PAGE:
Species, nothospecific or otherwise, are not perfectly uniform. I suppose if somebody was really determined to distinguish them in a nomenclatural sense, they could give the sterile diploids a new name at the rank of variety, e.g. D. anglica var. hybrida (which would, of course, have to be published in a journal with a Latin diagnosis and type specimen), but as far as I am aware nobody has ever done so. As you suggest, referring to these first-generation hybrids as D. linearis × D. rotundifolia is unambiguous and probably the best course of action. MrDarwin 15:41, 3 May 2006 (UTC)
I'm sorry, I'm not quite sure what you are referring to by "they" in the first sentence. D. anglica is established as having been derived from an F1 hybrid, but is not itself a hybrid. The only F1 hybrids are sterile, and I'm thus referring to them as D. rotundifolia × D. linearis, since calling them D. anglica would be incorrect (wouldn't it?) and calling them D ×anglica apparently causes confusion. NoahElhardt 15:49, 3 May 2006 (UTC)
Yes, this would be the practical course of action:
  • the name Drosera anglica for the widely occurring species. This appears to be quite well accepted
  • the hybrid formula D. rotundifolia × D. linearis for the sterile F1 hybrid.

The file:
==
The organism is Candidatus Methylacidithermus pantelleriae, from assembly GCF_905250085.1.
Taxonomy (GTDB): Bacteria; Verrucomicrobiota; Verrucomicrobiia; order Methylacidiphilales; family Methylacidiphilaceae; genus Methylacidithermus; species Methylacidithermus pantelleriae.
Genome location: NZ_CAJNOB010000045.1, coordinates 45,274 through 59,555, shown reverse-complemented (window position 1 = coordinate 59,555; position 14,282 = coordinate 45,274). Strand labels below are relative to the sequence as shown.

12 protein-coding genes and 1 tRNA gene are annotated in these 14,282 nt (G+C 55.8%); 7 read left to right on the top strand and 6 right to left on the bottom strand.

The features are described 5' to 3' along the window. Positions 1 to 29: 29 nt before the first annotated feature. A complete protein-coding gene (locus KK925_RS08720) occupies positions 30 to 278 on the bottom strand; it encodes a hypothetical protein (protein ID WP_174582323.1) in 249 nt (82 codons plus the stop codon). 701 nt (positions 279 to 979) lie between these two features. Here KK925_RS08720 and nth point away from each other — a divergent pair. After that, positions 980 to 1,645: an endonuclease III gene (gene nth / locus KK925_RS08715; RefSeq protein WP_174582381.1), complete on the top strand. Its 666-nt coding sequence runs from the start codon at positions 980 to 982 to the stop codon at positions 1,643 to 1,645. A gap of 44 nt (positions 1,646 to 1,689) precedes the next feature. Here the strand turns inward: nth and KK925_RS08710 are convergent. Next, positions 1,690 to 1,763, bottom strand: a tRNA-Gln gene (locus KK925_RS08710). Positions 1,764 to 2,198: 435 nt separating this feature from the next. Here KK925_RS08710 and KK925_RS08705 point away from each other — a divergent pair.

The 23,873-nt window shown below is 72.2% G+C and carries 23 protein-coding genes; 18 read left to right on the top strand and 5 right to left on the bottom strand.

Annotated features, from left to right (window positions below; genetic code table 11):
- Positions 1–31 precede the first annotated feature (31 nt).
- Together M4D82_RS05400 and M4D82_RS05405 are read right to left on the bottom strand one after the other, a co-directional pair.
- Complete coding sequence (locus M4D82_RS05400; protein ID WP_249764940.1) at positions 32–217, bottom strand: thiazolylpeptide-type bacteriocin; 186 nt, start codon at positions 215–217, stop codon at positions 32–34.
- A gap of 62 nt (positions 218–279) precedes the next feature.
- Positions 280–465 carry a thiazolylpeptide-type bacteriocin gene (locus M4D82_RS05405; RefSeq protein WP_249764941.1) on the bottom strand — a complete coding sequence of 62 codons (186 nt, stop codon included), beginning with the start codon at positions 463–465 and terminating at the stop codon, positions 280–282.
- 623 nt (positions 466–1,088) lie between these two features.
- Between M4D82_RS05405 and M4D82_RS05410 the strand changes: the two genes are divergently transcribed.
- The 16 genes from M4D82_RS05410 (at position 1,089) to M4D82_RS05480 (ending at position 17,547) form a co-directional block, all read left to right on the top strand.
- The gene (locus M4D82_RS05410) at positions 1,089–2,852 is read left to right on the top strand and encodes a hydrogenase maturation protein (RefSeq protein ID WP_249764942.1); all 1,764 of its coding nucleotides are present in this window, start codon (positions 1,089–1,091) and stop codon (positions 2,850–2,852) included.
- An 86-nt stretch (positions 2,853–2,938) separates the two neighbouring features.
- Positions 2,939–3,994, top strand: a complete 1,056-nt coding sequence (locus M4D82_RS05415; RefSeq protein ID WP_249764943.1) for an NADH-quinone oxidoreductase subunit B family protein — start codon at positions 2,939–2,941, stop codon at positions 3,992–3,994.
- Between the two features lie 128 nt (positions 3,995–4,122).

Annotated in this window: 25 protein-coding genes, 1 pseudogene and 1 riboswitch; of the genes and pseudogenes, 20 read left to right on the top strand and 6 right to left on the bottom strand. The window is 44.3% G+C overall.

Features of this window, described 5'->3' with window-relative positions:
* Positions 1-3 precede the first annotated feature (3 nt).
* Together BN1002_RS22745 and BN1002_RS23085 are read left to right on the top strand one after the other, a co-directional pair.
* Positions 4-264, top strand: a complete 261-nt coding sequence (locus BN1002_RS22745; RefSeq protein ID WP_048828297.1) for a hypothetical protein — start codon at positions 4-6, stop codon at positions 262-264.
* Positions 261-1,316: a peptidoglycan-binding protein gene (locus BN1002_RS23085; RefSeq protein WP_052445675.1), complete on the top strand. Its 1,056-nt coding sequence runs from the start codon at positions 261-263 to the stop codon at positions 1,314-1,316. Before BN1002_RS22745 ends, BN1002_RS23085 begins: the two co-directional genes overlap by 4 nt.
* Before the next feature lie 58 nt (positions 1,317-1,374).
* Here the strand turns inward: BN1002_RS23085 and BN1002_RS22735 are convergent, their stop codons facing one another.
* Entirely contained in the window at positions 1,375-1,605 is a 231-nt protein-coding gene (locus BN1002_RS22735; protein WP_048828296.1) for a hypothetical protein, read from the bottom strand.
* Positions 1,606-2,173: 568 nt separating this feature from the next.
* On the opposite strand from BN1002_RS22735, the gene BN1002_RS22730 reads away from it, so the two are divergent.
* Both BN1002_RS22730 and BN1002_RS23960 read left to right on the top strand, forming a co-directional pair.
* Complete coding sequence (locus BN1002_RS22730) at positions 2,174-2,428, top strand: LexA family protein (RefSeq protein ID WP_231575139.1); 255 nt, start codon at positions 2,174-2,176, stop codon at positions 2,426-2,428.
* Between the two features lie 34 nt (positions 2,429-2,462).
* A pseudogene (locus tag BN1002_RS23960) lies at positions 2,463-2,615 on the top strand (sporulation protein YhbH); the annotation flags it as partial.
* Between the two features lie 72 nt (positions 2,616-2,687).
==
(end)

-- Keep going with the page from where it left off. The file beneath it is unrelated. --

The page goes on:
This is very likely to turn out to be correct, and unless you can find a good refeence this is the best you can do. The "no orginal research" policy of Wikipedia would prevent you from clearing it up fully and publishing it here, anyway.
The only thing I am wondering about is what would happen if somebody would indeed publish a hybrid name (say Drosera ×linifolia) for the sterile hybrid. It is possible to read Art H.4.1. as saying that this would make Drosera anglica a synonym, but this feels wrong: it is against the spirit of the ICBN. I am just unsure about the letter of the law.
BTW: it is not guaranteed that the type belong to the true species, as apparently the original collections were lost, and presumably somebody designated a new type. It is not even guaranteed that there is a type. Brya 17:18, 3 May 2006 (UTC)
Brya, I'm not sure how you're reading H.4.1; nothospecies is equivalent in rank to species. This means that the earliest legitimate epithet (in this case, anglica regardless of whether or not it has a multiplication sign in front) would have priority over any later names at the same rank, such as the hypothetical Drosera ×linifolia. This much is unambiguous. MrDarwin 17:33, 3 May 2006 (UTC)